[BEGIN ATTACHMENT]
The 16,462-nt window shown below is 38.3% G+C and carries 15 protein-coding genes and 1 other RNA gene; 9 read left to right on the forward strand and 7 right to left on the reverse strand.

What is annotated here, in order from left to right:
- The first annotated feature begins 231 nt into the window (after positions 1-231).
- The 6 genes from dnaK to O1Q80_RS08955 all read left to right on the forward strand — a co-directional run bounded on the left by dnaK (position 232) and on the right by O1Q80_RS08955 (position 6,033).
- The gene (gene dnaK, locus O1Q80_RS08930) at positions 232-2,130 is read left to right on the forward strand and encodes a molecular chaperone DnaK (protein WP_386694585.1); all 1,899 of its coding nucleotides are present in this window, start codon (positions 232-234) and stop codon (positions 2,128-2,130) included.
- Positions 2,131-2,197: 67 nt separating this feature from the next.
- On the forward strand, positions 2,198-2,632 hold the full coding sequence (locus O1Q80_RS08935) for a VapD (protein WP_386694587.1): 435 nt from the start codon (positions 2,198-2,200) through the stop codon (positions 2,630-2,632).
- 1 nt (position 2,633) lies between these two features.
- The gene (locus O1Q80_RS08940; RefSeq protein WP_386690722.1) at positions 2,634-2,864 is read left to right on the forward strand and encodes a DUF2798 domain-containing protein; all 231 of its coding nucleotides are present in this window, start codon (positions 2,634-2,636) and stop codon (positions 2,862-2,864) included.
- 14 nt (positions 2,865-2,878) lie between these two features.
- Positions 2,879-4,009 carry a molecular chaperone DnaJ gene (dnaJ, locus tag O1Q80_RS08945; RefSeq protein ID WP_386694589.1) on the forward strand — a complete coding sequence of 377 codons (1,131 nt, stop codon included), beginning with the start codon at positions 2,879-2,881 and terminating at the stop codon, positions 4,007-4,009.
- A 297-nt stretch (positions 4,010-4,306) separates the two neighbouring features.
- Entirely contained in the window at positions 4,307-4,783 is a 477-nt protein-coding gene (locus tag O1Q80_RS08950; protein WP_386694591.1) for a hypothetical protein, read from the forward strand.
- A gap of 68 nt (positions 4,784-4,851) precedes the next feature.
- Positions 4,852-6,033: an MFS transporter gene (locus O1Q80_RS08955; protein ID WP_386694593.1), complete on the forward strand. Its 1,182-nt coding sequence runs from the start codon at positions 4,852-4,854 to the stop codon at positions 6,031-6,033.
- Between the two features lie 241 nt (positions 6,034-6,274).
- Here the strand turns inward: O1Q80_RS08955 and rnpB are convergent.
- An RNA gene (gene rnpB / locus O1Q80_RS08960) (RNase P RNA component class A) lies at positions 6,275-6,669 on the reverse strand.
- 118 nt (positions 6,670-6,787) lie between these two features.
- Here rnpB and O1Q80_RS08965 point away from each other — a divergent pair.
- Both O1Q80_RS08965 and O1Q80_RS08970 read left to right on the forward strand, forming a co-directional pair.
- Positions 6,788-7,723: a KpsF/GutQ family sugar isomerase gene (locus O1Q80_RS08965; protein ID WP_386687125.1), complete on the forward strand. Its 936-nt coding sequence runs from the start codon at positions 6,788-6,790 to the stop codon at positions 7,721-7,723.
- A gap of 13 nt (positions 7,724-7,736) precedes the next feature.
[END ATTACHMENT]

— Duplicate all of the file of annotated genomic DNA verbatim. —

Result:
The 16,462-nt window shown below is 38.3% G+C and carries 15 protein-coding genes and 1 other RNA gene; 9 read left to right on the forward strand and 7 right to left on the reverse strand.

What is annotated here, in order from left to right:
- The first annotated feature begins 231 nt into the window (after positions 1-231).
- The 6 genes from dnaK to O1Q80_RS08955 all read left to right on the forward strand — a co-directional run bounded on the left by dnaK (position 232) and on the right by O1Q80_RS08955 (position 6,033).
- The gene (gene dnaK, locus O1Q80_RS08930) at positions 232-2,130 is read left to right on the forward strand and encodes a molecular chaperone DnaK (protein WP_386694585.1); all 1,899 of its coding nucleotides are present in this window, start codon (positions 232-234) and stop codon (positions 2,128-2,130) included.
- Positions 2,131-2,197: 67 nt separating this feature from the next.
- On the forward strand, positions 2,198-2,632 hold the full coding sequence (locus O1Q80_RS08935) for a VapD (protein WP_386694587.1): 435 nt from the start codon (positions 2,198-2,200) through the stop codon (positions 2,630-2,632).
- 1 nt (position 2,633) lies between these two features.
- The gene (locus O1Q80_RS08940; RefSeq protein WP_386690722.1) at positions 2,634-2,864 is read left to right on the forward strand and encodes a DUF2798 domain-containing protein; all 231 of its coding nucleotides are present in this window, start codon (positions 2,634-2,636) and stop codon (positions 2,862-2,864) included.
- 14 nt (positions 2,865-2,878) lie between these two features.
- Positions 2,879-4,009 carry a molecular chaperone DnaJ gene (dnaJ, locus tag O1Q80_RS08945; RefSeq protein ID WP_386694589.1) on the forward strand — a complete coding sequence of 377 codons (1,131 nt, stop codon included), beginning with the start codon at positions 2,879-2,881 and terminating at the stop codon, positions 4,007-4,009.
- A 297-nt stretch (positions 4,010-4,306) separates the two neighbouring features.
- Entirely contained in the window at positions 4,307-4,783 is a 477-nt protein-coding gene (locus tag O1Q80_RS08950; protein WP_386694591.1) for a hypothetical protein, read from the forward strand.
- A gap of 68 nt (positions 4,784-4,851) precedes the next feature.
- Positions 4,852-6,033: an MFS transporter gene (locus O1Q80_RS08955; protein ID WP_386694593.1), complete on the forward strand. Its 1,182-nt coding sequence runs from the start codon at positions 4,852-4,854 to the stop codon at positions 6,031-6,033.
- Between the two features lie 241 nt (positions 6,034-6,274).
- Here the strand turns inward: O1Q80_RS08955 and rnpB are convergent.
- An RNA gene (gene rnpB / locus O1Q80_RS08960) (RNase P RNA component class A) lies at positions 6,275-6,669 on the reverse strand.
- 118 nt (positions 6,670-6,787) lie between these two features.
- Here rnpB and O1Q80_RS08965 point away from each other — a divergent pair.
- Both O1Q80_RS08965 and O1Q80_RS08970 read left to right on the forward strand, forming a co-directional pair.
- Positions 6,788-7,723: a KpsF/GutQ family sugar isomerase gene (locus O1Q80_RS08965; protein ID WP_386687125.1), complete on the forward strand. Its 936-nt coding sequence runs from the start codon at positions 6,788-6,790 to the stop codon at positions 7,721-7,723.
- A gap of 13 nt (positions 7,724-7,736) precedes the next feature.